In hunt for Malaysians joining Islamic State, a faceless menace

Fighters of the Islamic State of Iraq and the Levant stand guard at a checkpoint in the northern Iraq city of Mosul, in this June 11, 2014 file photo. — Reuters pic
Fighters of the Islamic State of Iraq and the Levant stand guard at a checkpoint in the northern Iraq city of Mosul, in this June 11, 2014 file photo. — Reuters pic

KUALA LUMPUR, Oct 6 — It could be anyone. The next Malaysian leaving to join the Islamic State (IS) jihad in Syria could be the besuited man reading from his tablet computer sitting to your right on the train to work.

Or it might be the typical college-goer, clad in jeans and a T-shirt, seated your left and scrolling through his smartphone.

This is how obscure the profiles of young Muslims aspiring to join jihadist militant movement that police investigators are discovering in their bid to stem the tide.

According to Bukit Aman’s counter-terrorism division senior official Datuk Ayub Khan, gone are days when those involved were the stereotypical bearded men wearing serbans and carrying prayer beads.

“They come from various backgrounds now. Not a specific group like in the case of now defunct terrorist group, Kumpulan Mujahidin Malaysia (KMM), or Malaysian Mujahideen Movement, where religious schools were used to recruit for jihadists cause.

“It is all encompassing- from those in the private sector, your local grocery shop owners and even businessmen,” Ayub told Malay Mail Online.

Another major concern is that those radicalised by the jihadist movement are getting younger — between the ages of 20 and 30 — bringing a new set of challenges to authorities trying to track them: tech savviness.

Social media networks the main breeding ground

Once, recruits were discreetly cultivated and enlisted in quiet prayer halls away from view.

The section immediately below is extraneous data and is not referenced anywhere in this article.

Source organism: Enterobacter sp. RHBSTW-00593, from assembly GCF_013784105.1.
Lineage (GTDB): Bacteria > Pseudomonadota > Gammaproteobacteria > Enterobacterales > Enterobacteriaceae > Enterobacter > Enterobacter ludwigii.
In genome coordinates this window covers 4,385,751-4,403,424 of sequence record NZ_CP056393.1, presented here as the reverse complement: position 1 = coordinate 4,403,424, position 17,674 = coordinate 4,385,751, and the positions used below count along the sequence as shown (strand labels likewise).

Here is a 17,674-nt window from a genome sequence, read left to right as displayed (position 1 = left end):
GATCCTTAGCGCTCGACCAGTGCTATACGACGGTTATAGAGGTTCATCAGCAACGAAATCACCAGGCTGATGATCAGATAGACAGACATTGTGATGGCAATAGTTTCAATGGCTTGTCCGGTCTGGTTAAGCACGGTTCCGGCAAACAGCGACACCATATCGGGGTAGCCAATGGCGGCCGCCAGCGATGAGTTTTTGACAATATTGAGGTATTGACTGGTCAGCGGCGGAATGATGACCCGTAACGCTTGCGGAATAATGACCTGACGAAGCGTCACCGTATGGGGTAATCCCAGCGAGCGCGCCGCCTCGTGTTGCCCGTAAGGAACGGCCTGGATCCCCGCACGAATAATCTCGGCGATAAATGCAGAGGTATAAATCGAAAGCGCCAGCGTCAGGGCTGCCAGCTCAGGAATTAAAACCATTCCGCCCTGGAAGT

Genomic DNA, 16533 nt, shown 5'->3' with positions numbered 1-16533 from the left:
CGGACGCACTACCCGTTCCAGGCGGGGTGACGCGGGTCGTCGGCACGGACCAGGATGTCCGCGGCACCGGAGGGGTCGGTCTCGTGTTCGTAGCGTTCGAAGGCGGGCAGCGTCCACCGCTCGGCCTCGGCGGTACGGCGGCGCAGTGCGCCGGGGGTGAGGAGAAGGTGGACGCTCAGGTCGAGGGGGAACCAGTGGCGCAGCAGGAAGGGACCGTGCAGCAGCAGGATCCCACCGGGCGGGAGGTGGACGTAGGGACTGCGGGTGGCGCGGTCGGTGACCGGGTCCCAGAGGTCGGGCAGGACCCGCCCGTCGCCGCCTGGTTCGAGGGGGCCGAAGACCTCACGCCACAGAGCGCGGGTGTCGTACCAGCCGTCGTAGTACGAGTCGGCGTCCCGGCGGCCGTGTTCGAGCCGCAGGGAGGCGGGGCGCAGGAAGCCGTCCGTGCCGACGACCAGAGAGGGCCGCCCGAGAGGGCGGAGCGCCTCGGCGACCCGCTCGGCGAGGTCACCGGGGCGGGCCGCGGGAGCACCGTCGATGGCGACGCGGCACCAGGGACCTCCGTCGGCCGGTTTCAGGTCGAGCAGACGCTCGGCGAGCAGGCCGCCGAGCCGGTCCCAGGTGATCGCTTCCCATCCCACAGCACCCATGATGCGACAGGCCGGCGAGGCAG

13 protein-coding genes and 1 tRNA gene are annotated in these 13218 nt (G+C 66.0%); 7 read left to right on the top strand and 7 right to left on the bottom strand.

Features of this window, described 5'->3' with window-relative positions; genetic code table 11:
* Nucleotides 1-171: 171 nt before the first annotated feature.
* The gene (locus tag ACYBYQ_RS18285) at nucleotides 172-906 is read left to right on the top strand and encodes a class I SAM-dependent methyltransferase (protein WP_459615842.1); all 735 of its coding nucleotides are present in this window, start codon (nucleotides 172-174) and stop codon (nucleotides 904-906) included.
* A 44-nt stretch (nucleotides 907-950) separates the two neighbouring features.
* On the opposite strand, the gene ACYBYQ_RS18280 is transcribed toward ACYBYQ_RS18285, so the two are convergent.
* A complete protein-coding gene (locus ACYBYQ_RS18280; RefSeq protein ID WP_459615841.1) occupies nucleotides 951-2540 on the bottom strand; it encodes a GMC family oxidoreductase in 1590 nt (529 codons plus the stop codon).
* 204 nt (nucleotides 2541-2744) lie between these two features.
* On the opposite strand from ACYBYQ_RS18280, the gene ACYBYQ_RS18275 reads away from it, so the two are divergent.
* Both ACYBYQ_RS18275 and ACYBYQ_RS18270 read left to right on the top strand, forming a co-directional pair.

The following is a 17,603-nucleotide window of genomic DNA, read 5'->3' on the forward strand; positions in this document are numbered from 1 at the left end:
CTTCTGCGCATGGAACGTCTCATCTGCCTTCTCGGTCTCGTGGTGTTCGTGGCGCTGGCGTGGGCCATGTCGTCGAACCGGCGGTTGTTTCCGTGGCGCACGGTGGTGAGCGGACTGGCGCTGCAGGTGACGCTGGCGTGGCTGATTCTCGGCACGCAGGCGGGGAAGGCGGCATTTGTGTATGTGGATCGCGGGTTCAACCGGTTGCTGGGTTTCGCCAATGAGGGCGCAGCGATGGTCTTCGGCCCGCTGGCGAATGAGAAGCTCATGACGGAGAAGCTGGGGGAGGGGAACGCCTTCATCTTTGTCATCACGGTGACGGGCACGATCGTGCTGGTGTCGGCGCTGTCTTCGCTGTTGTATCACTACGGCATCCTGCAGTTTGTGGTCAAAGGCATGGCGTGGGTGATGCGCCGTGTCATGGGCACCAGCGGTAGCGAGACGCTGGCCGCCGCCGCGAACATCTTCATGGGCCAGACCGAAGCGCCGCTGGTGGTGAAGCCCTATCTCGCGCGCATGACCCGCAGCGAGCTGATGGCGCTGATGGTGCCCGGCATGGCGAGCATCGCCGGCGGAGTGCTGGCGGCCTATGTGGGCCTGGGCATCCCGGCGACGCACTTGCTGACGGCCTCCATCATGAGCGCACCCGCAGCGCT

Today, this is being done across anonymous social networks and text messaging apps

“There is no need for preachers of any sort or physical communication for them as they are all tech-savvy,” Ayub said.

The concern over the use of the Internet for enlistment and the spread of propaganda is two-fold: It gives recruiters a much wider reach and authorities a monumental task in finding them.

It could also mean that new recruits may be indoctrinated remotely by someone who is not even in the country.

With the anonymity that can be achieved using social networks, Ayub said it was a complicated task to discover the individuals behind the movement to send Malaysians to fight in Syria, and to keep tabs on any they do discover.

The use of modern communications has also made the task of ferreting out those who may be involved in IS doubly hard, as it was getting more difficult to rule out the usual suspects even when they are not seen to be active.

“So far, we do not have any intelligence report on our students in Egypt to confirm of their involvement, but just because we do not have such confirmation, it does not mean that they are not participating, because of communications via Facebook,” he added.

However, Ayub said that while the police may face an uphill task in “culling” IS recruitment and activities in the country, they will not let up until they are able to sever all militant links in Malaysia.

Saying that authorities have been monitoring IS-related activities since 2012, Ayub revealed that police still managed to locate and detain 25people over the movement despite the technological hurdles.